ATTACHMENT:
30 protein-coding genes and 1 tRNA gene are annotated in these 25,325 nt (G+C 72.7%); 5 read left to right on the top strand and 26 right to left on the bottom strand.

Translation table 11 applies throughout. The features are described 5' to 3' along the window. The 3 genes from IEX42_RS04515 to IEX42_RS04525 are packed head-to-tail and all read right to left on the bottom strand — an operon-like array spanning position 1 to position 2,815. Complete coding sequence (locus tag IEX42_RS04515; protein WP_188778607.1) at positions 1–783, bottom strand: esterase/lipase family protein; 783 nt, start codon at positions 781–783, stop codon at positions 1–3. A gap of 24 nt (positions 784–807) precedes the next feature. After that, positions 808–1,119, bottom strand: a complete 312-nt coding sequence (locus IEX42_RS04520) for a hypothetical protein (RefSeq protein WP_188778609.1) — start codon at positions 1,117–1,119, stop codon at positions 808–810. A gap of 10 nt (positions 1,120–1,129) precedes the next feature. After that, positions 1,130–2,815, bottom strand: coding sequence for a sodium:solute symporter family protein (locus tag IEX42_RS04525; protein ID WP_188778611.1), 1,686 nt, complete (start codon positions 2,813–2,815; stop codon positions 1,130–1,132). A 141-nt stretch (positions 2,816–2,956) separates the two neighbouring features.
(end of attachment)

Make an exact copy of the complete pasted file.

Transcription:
30 protein-coding genes and 1 tRNA gene are annotated in these 25,325 nt (G+C 72.7%); 5 read left to right on the top strand and 26 right to left on the bottom strand.

Translation table 11 applies throughout. The features are described 5' to 3' along the window. The 3 genes from IEX42_RS04515 to IEX42_RS04525 are packed head-to-tail and all read right to left on the bottom strand — an operon-like array spanning position 1 to position 2,815. Complete coding sequence (locus tag IEX42_RS04515; protein WP_188778607.1) at positions 1–783, bottom strand: esterase/lipase family protein; 783 nt, start codon at positions 781–783, stop codon at positions 1–3. A gap of 24 nt (positions 784–807) precedes the next feature. After that, positions 808–1,119, bottom strand: a complete 312-nt coding sequence (locus IEX42_RS04520) for a hypothetical protein (RefSeq protein WP_188778609.1) — start codon at positions 1,117–1,119, stop codon at positions 808–810. A gap of 10 nt (positions 1,120–1,129) precedes the next feature. After that, positions 1,130–2,815, bottom strand: coding sequence for a sodium:solute symporter family protein (locus tag IEX42_RS04525; protein ID WP_188778611.1), 1,686 nt, complete (start codon positions 2,813–2,815; stop codon positions 1,130–1,132). A 141-nt stretch (positions 2,816–2,956) separates the two neighbouring features.